On this occasion, I went up to the organ only to find it locked. The local organist was all set to play for the Mass on a keyboard (with accompanying instruments), and she did not know where the organ key was. So I settled for the keyboard for our item. But Patrick was determined to find the missing key, which he finally did, on the sacristy floor, almost under a cupboard. We got the organ open just as Mass began. No chance for a run through, of course.

There have been some very moving occasions, such as playing for my brother Morris’s funeral in Karori Church; and accompanying Patrick in Faure’s’ Pie Jesu’ at my brother Godfrey’s funeral, and once again in Blenheim last year at my brother-in law, Dr Paul Fogarty’s funeral.

Then there was the extraordinary occasion last year when, on a Saturday, at two day’s notice, I played for a wedding, advanced by six months because the bride’s mother was desperately ill. She attended the wedding in a wheelchair. And four days later, I played for the Mother’s very poignant funeral. That was a hard one.

To end with the high points: some years ago, when Baradene held the end-of-year Mass at St Patrick’s Cathedral in Auckland, I accompanied the thrilling singing of the very accomplished Schola, and the full-throated singing of the whole school. Then there was the exhilarating experience of playing the large, beautiful St Mary of the Angels organ for the 1998 Wellington Alumnae Reunion, with over 800 excited Alumnae giving vent to their feelings in the singing of ‘Coeur de Jesus’ and ‘Heart of our God’.

In 2000, in the Erskine Chapel at the end of the Bi-centenary Mass, playing the Trumpet Voluntary, with a trumpet in duet, as the cardinal and 11 priests and several hundred alumnae processed out of the beautiful chapel.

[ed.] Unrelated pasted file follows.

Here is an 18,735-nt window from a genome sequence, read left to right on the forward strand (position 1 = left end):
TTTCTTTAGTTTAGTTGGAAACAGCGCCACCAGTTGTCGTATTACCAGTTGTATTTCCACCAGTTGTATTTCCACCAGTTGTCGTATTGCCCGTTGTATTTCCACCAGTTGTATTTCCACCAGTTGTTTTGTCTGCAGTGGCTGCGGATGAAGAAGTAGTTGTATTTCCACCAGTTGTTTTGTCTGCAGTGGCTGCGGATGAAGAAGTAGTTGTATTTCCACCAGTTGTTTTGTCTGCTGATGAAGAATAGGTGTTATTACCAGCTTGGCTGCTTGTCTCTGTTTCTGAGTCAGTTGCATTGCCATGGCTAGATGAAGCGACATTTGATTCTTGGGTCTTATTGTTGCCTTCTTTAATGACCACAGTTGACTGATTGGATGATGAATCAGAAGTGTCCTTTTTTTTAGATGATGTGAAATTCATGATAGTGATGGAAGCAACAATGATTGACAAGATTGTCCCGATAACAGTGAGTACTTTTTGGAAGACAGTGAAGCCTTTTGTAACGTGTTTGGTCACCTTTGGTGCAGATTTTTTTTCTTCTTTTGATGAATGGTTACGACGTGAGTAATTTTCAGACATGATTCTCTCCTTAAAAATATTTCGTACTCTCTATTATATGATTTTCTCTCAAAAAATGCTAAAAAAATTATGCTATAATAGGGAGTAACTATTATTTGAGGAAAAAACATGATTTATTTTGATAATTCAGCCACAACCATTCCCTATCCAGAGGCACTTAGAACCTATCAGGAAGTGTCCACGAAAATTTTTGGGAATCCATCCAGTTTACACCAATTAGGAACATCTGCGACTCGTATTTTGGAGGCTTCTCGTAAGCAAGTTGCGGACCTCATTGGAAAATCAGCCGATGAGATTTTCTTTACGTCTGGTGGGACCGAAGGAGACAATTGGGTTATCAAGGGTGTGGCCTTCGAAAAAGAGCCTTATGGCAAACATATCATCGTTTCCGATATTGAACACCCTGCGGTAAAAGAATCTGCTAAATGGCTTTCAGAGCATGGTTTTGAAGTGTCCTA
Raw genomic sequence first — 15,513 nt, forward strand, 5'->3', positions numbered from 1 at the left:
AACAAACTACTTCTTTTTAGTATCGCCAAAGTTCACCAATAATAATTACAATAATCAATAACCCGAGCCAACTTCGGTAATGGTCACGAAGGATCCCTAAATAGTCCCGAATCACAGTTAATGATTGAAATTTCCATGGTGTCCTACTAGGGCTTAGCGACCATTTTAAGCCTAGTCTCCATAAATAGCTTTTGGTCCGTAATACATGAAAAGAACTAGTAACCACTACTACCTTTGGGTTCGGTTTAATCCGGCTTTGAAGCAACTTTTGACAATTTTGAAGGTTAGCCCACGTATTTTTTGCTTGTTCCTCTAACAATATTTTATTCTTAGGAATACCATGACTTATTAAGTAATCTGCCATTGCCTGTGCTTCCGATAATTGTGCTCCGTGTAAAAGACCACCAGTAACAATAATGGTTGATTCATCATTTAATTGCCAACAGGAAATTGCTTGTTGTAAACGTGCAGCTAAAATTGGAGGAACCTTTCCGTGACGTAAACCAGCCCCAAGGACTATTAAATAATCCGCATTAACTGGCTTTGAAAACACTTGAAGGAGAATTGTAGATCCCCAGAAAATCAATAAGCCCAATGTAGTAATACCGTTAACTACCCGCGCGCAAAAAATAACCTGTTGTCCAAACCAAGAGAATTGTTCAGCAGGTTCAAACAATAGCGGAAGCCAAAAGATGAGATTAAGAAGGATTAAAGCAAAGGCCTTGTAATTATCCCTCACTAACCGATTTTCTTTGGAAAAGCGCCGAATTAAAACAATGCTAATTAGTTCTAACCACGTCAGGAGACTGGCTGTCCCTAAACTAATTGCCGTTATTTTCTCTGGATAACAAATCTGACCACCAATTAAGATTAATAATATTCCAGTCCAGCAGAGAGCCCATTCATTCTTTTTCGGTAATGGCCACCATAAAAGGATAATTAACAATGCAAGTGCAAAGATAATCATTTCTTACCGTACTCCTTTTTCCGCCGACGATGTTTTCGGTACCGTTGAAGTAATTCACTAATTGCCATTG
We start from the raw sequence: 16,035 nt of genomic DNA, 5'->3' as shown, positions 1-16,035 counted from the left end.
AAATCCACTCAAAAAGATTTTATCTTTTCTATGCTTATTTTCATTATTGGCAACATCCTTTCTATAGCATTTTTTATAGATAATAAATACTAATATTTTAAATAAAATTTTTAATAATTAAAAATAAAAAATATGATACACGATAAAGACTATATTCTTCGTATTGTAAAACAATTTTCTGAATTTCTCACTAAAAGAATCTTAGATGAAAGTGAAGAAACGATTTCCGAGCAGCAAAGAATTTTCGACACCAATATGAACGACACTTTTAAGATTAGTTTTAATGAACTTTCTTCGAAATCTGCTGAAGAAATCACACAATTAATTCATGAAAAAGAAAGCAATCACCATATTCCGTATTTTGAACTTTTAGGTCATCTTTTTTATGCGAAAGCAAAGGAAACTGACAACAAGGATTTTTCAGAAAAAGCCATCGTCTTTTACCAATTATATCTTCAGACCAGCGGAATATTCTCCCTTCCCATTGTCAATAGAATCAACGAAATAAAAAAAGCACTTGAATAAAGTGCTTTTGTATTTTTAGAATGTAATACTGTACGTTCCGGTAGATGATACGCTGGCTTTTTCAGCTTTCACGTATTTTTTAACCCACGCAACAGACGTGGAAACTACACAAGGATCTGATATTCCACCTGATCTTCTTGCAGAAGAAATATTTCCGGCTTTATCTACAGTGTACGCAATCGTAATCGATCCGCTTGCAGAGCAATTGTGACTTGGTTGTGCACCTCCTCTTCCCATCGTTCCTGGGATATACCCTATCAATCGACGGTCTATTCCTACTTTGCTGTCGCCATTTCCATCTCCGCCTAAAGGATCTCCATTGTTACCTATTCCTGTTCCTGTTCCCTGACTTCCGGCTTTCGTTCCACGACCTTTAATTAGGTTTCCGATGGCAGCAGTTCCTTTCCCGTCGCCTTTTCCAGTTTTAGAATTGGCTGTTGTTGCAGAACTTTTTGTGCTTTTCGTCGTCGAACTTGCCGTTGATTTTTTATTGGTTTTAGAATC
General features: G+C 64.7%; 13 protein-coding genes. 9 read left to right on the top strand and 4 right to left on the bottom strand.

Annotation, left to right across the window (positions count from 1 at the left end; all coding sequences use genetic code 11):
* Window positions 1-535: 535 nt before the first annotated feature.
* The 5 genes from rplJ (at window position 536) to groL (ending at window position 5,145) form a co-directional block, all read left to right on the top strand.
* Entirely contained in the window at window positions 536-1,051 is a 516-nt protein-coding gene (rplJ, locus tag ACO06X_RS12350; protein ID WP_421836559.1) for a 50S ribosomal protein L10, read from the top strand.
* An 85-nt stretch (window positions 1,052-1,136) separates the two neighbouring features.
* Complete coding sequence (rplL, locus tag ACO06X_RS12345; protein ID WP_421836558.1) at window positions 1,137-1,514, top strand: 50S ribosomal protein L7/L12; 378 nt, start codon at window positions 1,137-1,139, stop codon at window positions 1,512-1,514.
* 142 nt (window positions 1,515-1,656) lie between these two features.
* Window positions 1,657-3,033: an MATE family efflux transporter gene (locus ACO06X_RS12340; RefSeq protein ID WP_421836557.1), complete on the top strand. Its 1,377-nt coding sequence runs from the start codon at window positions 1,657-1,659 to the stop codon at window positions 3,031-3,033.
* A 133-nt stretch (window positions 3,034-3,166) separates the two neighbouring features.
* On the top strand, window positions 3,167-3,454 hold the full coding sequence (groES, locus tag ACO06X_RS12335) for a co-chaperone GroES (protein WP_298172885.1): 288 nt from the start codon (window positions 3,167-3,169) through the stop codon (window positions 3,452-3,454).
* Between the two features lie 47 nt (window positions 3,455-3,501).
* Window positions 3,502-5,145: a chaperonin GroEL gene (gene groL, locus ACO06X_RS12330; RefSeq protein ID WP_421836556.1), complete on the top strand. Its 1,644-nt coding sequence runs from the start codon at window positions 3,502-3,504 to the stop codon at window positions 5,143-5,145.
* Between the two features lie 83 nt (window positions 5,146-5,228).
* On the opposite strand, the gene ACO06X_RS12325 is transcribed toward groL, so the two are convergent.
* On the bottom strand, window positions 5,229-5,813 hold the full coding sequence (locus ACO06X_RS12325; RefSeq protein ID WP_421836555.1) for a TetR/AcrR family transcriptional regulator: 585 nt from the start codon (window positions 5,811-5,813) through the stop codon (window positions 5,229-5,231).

The reflections go on, each one adding to the gratitude I feel for a gift that has given so much joy to me, and hopefully inspiration and comfort and a sense of celebration to many other people.

Organs played on 1938 – 2006

[Some regularly, and others on special occasions]

• Sydney:

University Great Hall [held a key]

Sancta Sophia University College.

Rose Bay Convent Chapel

• Auckland:

St Patrick’s Cathedral

St Michael’s Remuera

Baradene Convent Chapel

St John’s Orewa

• Palmerston North

St Mary’s

• Wellington:

Basilica of the Sacred Heart

St Mary of the Angels

St Francis de Sales Island Bay

St Theresa’s Karori

The Rigi Northland

St Joseph’s Mt Victoria

St Anne’s Newtown

St Anthony’s Seatoun

St Joachim’s Berhampore

Erskine Chapel Island Bay

Vincentian Home Berhampore

Home of Compassion Island Bay.

Our Lady of Grace Heretaunga

• Napier:

St Patrick’s

Marist Seminary Chapel Greenmeadows

• Blenheim:

St Mary’s

• Leeston:

St John the Evangelist

• Christchurch:

Christ the King

• A couple of funeral parlours!

26 organs altogether